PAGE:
For nearly 150 years, the story of Thérèse Raquin—a love triangle, a murder, a secret that tears people apart—has been captivating audiences, and the new hit Broadway production is no exception. The draw isn’t just the macabre tale, originally written by Émile Zola, but also the impressive cast, which includes Judith Light, Keira Knightley and former Constantine star Matt Ryan as the dashing Laurent, the title character’s love interest and accomplice. Here, Ryan unravels the enduring appeal of the story and explains how warm towels have become one of his greatest perks.
The story of Thérèse Raquin dates back to the 1860s. What about it warrants a contemporary production?
I think the novel was kind of the staging point for a lot of things that came after it, like Miss Julie and other classical stories with heroines at their center. I think in that respect it is universal, it has to do with the psychology of what people are going through as human beings—and that is timeless.
Your co-star recently said she’d been offered the show’s title role before, but didn’t feel she was ready. Do you feel you needed experience to play this part?
These are not light characters! I had heard about the story—about the Zola novel—years ago. For me, it’s all about the character’s journey. He starts out as this charming guy who can get what he wants of any situation—he’s a survivor, you know—and getting from where he starts out to where they finish is quite an extraordinary thing.
Playing someone who unravels so marvelously eight times a week must take a lot out of you.
It’s an interesting thing: Why would you want to commit a double suicide every night? What kind of person would want to do that? I think that’s the great challenge, exploring the psychology of it. It’s exploring what Zola was trying to do, he was looking at what happens when you put two temperaments together, when people give in to their primal instincts and act without a moral compass. As an actor, what’s interesting is working out that psychological journey. I mean, I can’t say that is fun to play eight times a week because it’s not—nor is it supposed to be—but what you do is try to experience what the writer was saying about these people and what they went through. And hopefully you could learn something about yourself in the process.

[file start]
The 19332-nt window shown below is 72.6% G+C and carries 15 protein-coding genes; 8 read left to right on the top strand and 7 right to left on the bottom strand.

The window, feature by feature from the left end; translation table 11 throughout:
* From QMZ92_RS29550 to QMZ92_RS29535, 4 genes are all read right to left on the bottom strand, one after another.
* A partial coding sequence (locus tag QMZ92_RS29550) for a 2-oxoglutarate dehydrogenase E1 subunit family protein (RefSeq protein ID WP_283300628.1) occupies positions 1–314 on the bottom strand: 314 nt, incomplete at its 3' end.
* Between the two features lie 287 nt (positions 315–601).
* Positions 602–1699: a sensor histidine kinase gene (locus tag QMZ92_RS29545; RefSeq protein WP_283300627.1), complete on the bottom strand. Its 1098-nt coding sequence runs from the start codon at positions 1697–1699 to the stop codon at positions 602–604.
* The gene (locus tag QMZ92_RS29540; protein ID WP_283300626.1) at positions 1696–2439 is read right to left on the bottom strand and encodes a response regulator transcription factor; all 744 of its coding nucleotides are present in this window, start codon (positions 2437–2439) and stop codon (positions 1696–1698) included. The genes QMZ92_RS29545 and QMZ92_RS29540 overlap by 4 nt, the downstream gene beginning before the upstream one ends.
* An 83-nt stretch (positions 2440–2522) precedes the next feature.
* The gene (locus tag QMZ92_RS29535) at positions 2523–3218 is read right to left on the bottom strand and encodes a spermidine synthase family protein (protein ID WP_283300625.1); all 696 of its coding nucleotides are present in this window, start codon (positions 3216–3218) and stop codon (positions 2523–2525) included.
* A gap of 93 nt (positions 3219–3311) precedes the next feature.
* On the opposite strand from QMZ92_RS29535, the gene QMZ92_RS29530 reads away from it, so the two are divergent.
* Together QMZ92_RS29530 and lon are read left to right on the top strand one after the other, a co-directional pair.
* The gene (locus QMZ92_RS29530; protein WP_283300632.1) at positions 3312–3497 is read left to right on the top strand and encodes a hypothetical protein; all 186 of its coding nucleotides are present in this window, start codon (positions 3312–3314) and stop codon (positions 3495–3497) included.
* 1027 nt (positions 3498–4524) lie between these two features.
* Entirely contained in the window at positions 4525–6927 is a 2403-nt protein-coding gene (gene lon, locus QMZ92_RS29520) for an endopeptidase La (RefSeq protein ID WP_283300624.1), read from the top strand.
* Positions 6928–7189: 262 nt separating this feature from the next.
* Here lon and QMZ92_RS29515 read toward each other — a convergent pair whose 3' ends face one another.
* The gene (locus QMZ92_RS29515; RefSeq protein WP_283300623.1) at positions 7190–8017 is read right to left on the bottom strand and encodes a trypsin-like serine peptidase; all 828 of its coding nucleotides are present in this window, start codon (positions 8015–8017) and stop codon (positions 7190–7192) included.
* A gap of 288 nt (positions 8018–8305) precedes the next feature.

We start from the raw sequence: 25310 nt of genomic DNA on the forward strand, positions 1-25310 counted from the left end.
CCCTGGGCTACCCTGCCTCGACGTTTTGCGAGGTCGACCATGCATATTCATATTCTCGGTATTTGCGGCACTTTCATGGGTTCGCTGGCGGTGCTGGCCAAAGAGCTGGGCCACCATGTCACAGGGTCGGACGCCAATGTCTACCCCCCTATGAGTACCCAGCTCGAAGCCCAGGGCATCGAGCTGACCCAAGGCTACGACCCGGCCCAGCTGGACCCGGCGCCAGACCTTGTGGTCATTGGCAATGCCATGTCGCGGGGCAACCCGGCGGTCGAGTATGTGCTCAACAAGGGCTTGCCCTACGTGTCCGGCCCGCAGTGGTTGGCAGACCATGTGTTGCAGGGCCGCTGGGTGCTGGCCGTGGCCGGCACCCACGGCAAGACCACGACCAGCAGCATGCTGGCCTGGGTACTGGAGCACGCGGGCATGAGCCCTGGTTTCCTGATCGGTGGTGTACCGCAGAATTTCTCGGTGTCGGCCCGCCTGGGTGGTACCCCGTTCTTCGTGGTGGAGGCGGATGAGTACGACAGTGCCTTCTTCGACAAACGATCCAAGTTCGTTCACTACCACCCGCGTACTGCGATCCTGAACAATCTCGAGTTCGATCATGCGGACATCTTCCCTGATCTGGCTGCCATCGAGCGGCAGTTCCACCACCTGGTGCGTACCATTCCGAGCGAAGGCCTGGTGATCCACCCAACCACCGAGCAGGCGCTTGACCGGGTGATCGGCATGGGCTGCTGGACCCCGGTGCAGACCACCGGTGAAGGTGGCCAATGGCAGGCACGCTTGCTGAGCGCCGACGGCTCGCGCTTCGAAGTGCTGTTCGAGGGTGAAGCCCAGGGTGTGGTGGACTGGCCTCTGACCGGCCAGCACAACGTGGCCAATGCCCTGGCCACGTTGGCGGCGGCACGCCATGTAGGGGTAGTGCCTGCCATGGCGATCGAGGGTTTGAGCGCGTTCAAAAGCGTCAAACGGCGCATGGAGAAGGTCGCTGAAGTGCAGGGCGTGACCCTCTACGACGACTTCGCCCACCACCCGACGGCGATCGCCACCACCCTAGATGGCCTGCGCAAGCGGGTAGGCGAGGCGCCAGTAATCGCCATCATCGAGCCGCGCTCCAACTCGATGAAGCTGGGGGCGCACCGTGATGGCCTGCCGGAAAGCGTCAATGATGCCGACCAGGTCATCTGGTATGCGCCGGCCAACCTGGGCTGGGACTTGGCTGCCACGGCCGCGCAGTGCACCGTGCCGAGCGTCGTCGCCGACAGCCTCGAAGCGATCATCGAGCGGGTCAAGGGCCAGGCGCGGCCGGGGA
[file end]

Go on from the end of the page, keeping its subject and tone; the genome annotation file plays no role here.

One of the show’s most important moments takes place on a boat that’s really floating in water, right there on the stage. I couldn’t believe you all signed on for that.
I think it’s awesome. The fact that we are literally in a rowboat in the middle of Manhattan on a stage is amazing. But, you know, there have been water temperatures that were really cold. You really have to look after yourself in that regard. But, it’s literally something you throw yourself into—seriously, every night. But we can run off stage and strip down and they put warm towels around us and try to look after us as best as possible.
Do they at least heat the water for you?
They do, actually. Now it’s like having a nice bath. But I think when we were first starting they were trying to get the temperature right.
And nobody’s fallen out of the boat?
They haven’t. The guys who choreographed it all went out on a limb and got the right size boats and worked out the weights, so it’s been very smooth. It is something that every night is a little bit different because you are on the water, you have to balance. Pardon the pun, but it’s been safe sailing so far.
This is your second time on Broadway, but you’ve also done quite a bit of television lately.
Yes, I did an episode of Arrow as John Constantine from my NBC show, which was great. After doing Constantine, I was like get me back in the theater, you know? But now that I’m doing theater, I’ll be looking forward to doing some film or TV work after this. It’s great to be able to jump between the different mediums and the different disciplines. I love that about my career so far. I have been lucky enough to do that.